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phaedrus042

Page history last edited by Laura Gibbs 12 years, 6 months ago

 

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III.3. Aesopus et Rusticus

 

Parallels: For parallel versions, see Perry 495.

 

Usu peritus hariolo veracior

vulgo perhibetur; causa sed non dicitur,

notescet quae nunc primum fabella mea.

Habenti cuidam pecora perpererunt oves

agnos humano capite. Monstro territus

ad consulendos currit maerens hariolos.

Hic pertinere ad domini respondet caput,

et avertendum victima periculum.

Ille autem adfirmat coniugem esse adulteram

et insitivos significari liberos,

sed expiari posse maiore hostia.

Quid multa? Variis dissident sententiis,

hominisque curam cura maiore adgravant.

Aesopus ibi stans, naris emunctae senex,

natura numquam verba cui potuit dare,

"Si procurare vis ostentum, rustice,

uxores" inquit "da tuis pastoribus."

 

Here is the poem in a more prose-like word order for easy reading:

 

Peritus usu

perhibetur vulgo veracior hariolo;

sed causa non dicitur:

nunc primum causa notescet fabella mea.

Cuidam habenti pecora

oves perpererunt agnos humano capite.

Territus monstro

maerens

currit ad consulendos hariolos.

Hic respondet

pertinere ad caput domini,

et periculum avertendum esse victima.

Ille autem adfirmat

coniugem esse adulteram

et significari insitivos liberos,

sed posse expiari maiore hostia.

Quid multa?

Dissident variis sententiis,

et adgravant curam hominis

maiore cura.

Aesopus ibi stans,

senex emunctae naris,

cui natura numquam potuit dare verba,

inquit:

"Si vis procurare ostentum, rustice,

da uxores tuis pastoribus."

 

Here is the poem with meter marks:

 

Usu ~ peri~tus har~jolo ~ vera~cior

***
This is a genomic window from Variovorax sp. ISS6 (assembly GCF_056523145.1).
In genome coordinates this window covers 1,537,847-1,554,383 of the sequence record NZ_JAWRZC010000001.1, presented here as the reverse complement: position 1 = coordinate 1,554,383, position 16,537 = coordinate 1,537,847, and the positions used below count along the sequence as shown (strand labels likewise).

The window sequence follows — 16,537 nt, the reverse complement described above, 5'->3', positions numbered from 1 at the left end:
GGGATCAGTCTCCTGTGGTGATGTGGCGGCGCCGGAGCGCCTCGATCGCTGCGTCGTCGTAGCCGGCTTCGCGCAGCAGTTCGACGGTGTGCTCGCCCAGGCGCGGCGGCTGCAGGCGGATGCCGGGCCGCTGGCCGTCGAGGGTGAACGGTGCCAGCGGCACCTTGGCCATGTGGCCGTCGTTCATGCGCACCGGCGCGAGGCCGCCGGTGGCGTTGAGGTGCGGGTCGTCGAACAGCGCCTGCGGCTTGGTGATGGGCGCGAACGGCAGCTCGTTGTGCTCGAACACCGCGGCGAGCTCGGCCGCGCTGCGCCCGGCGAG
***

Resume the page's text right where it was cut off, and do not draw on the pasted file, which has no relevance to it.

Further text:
vulgo ~ perh'be~tur; cau~sa sed ~ non di~citur,

notes~cet quae ~ nunc pri~mum fa~bella ~ mea.

Haben~ti cui~dam pec'~ra perp'~rerunt ~ oves

agnos ~ huma~no cap'~te. Mon~stro ter~ritus

ad con~sulen~dos cur~rit mae~rens har~jolos.

Hic per~tine~r(e) ad dom'~ni re~spondet ~ caput,

et a~verten~dum vic~tima ~ peri~culum.

Ill(e) au~t(em) adfir~mat con~iug(em) es~s(e) adul~teram

et in~siti~vos sig~nif'ca~ri li~beros,

sed ex~pia~ri pos~se mai~or(e h)os~tia.

Quid mul~ta? Var~jis dis~sident ~ senten~tiis,

hom'nis~que cu~ram cu~ra mai~or(e) ad~gravant.

Aeso~p's ibi ~ stans, na~ris e~munctae ~ senex,

natu~ra num~quam ver~ba cui ~ potvit ~ dare,

"Si pro~cura~re vis ~ osten~tum, ru~stice,

uxo~res" in~quit "da ~ tuis ~ pasto~ribus."

 

Translation:

 

A person experienced in practice is considered by the people to be more trustworthy than a soothsayer, but the reason is not reported: now for the first time the reason is made known by my fable. There was a certain man who had some flocks and his sheep gave birth to lambs with human heads. Terrified by this omen and full of worry, he ran to consult the soothsayers. One soothsayer told him that this was a "capital" concern for the "head" of the family, and the danger had to be averted by a sacrifice. Another soothsayer, however, insisted that the man's wife had been unfaithful, and that this was a sign of illegitimate children, although it could be warded off by a greater sacrificial victim. Aesop was standing there, an old man who was nobody's fool, someone whom nature could not play tricks on, and he said: "If you want to expiate this omen, you country bumpkin, give wives to your shepherds."

 

[This translation is meant as a help in understanding the story, not as a "crib" for the Latin. I have not hesitated to change the syntax to make it flow more smoothly in English, altering the verb tense consistently to narrative past tense, etc.]

 

Illustration:

 

Here is an image of Aesop from an early printed edition:

 

 

 

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